[OS X TeX] Language.dat

Bruno Voisin Bruno.Voisin at hmg.inpg.fr
Thu Aug 29 05:38:34 EDT 2002

Le jeudi, 29 aoû 2002, à 10:08 Europe/Paris, Josep M. Font a écrit :

> [...]
> 1.2 Can I \dump my own format files (especialized LaTeXs with several 
> packages incorporated? Should I just compile them and save them as 
> .fmt files in some directory? Which one?

Some time ago there was a post on this topic, for TeXShop. Here it is 
(I didn't try this solution though, as I know almost nothing on shell 
scripts so ${1+"$@"} looks like a random succession of characters to 
me; I'm pretty sure it isn't).

Bruno Voisin

De: Joachim Kock <kock at math.unice.fr>
Date: Mer 17 avr 2002  10:16:04 Europe/Paris
À: "TeX on Mac OS X Mailing List" <MacOSX-TeX at email.esm.psu.edu>
Objet: [OS X TeX] Re: LaTeX 2.09
Répondre à: "TeX on Mac OS X Mailing List" 
<MacOSX-TeX at email.esm.psu.edu>

It is not too difficult to add a custom format to TeXShop.  At
least, the following recipe worked for me for some simple personal
formats --- most of it was explained to me by Gerben.

However there are probably additional problems with running
LaTeX209: many of the files it reads have the same names as those
used by modern latex, and unless some custom search instructions
are given to latex209, it will find the 2e files instead and get
very confused.  I think a way to deal with this was described in
older versions of the OzTeX manual --- unfortunately these
instructions are not included in the new version.

Ignoring these problems for the moment --- assume the .ini file
for the custom format is called yourtex.ini :

Step 1: in the Terminal, build the format doing


and type


in the * prompt.

Step 2: move the resulting file yourtex.fmt to a place where
tex can find it.  If your installation is a TeXLive one, this
would be in ~/Library/texmf/web2c (which you need to create if
it doesn't exist).  (If your installation is the tetex-style one,
I think there is another location --- in any case, one way to find
out is to issue the command

   kpsewhich latex.fmt

and study the response --- substitute the /usr/local/teTeX/share/texmf
part with ~/Library/texmf)

Step 3: create a script for running tex with this format.  This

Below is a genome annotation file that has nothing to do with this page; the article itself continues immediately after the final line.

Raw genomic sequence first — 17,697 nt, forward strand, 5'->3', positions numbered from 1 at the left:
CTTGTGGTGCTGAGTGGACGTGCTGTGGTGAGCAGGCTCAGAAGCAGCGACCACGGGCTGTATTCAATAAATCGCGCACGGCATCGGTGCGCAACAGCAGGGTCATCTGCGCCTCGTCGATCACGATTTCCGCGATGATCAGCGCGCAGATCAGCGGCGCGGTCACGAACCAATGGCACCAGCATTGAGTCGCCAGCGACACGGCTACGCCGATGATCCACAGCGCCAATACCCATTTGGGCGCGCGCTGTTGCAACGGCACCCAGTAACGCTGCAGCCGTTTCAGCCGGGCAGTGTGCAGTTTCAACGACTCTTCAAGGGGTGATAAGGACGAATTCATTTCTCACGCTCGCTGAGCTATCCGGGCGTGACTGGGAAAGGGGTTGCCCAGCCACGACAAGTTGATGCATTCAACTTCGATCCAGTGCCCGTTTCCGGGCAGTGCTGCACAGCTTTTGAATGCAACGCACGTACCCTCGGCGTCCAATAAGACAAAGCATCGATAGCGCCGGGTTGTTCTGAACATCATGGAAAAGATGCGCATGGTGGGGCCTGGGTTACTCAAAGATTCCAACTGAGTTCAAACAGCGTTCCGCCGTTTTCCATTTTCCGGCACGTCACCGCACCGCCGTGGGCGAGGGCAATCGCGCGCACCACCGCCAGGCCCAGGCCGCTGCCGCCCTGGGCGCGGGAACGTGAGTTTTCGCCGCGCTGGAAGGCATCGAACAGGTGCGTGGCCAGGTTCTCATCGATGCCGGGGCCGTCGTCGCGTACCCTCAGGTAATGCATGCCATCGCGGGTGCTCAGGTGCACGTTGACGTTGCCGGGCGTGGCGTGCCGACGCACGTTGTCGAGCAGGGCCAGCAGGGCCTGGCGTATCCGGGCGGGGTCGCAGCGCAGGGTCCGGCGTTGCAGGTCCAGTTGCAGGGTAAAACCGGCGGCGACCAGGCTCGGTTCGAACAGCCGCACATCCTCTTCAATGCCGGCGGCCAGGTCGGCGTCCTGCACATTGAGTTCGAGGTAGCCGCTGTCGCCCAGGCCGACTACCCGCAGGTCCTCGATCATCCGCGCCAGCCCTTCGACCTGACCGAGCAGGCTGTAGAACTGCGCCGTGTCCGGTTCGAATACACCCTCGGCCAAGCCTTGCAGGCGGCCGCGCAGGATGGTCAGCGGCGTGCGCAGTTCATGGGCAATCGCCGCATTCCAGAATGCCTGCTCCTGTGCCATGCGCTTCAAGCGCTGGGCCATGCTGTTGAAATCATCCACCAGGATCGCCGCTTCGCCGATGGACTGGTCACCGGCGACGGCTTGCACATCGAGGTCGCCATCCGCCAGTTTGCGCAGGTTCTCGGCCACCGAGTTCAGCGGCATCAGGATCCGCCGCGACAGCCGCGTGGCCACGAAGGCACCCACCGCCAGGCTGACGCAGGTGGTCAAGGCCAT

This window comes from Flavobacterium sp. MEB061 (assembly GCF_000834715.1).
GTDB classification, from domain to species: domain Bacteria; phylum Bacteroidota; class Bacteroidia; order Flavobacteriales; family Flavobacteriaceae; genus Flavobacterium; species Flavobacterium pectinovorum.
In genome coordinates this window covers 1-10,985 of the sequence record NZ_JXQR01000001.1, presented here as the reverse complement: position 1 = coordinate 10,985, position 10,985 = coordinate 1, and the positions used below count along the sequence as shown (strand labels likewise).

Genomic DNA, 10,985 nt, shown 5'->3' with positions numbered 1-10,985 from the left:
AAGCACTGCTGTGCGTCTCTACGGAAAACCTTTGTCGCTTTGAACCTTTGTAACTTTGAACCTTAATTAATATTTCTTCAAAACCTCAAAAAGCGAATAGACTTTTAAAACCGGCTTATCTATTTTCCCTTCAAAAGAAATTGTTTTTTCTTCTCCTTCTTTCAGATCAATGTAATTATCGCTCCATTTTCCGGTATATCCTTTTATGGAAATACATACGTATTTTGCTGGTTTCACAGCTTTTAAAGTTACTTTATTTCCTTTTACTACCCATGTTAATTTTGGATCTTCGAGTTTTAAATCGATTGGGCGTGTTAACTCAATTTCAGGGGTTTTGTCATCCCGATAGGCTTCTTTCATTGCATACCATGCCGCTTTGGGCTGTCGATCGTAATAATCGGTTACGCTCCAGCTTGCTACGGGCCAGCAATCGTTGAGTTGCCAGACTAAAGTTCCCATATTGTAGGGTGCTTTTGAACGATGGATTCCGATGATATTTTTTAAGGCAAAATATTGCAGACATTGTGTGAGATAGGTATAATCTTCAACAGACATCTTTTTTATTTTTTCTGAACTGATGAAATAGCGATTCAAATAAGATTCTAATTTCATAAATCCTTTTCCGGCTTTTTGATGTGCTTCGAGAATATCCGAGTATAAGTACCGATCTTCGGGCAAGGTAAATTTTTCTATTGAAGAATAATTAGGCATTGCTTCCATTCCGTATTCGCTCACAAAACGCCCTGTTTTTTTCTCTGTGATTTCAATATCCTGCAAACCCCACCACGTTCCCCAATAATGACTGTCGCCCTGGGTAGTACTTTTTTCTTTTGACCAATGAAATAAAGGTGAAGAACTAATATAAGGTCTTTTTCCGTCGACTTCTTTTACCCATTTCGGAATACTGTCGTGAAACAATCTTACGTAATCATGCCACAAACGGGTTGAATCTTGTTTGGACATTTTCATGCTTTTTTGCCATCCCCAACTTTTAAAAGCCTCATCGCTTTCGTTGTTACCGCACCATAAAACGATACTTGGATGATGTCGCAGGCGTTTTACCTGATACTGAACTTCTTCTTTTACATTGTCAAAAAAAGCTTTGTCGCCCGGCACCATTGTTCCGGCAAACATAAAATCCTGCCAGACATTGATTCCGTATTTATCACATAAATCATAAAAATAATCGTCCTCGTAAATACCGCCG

is a text file whose content is something like this:

test -f "`kpsewhich yourtex.fmt`" || fmtutil --byfmt yourtex
exec pdftex -fmt=yourtex -progname=pdftex ${1+"$@"}

Name the file yourtex and make it executable (doing chmod +x yourtex),
and place it somewhere where TeXShop can find it.  A good place is
in ~/bin

(If your installation is a tetex-style one, the procedure is
a bit different for this step: instead of a script there is
a symbolic link.  Create a symbolic link to the pdftex binary
(whose path you find with kpsewhich and substitute for the
bracket in the following command):

	cd ~/bin
	ln -s   [path-to-the-pdftex-binary]  yourtex
	chmod +x yourtex


Step 4: Inside TeXShop, go to  "Preferences --> Script".
In the latex field, write the complete path to the file yourtex

To use the format, tick "Personal Script" in the Typeset Menu
(for each document you want to typeset with this script).  If
you want to make this script the default typesetting method,
go to "Preferences --> Typesetting" and choose "Personal Script".

Before it works it may be necessary to restart the shell or
perhaps issue the command texhash --- I'm not too sure about


Joachim KOCK
Laboratoire de Mathématiques J.A.Dieudonné    Tél.  +33
Université de Nice Sophia-Antipolis           Fax   +33
Parc Valrose - 06108 Nice cédex 2 - FRANCE    Mél.  kock at math.unice.fr

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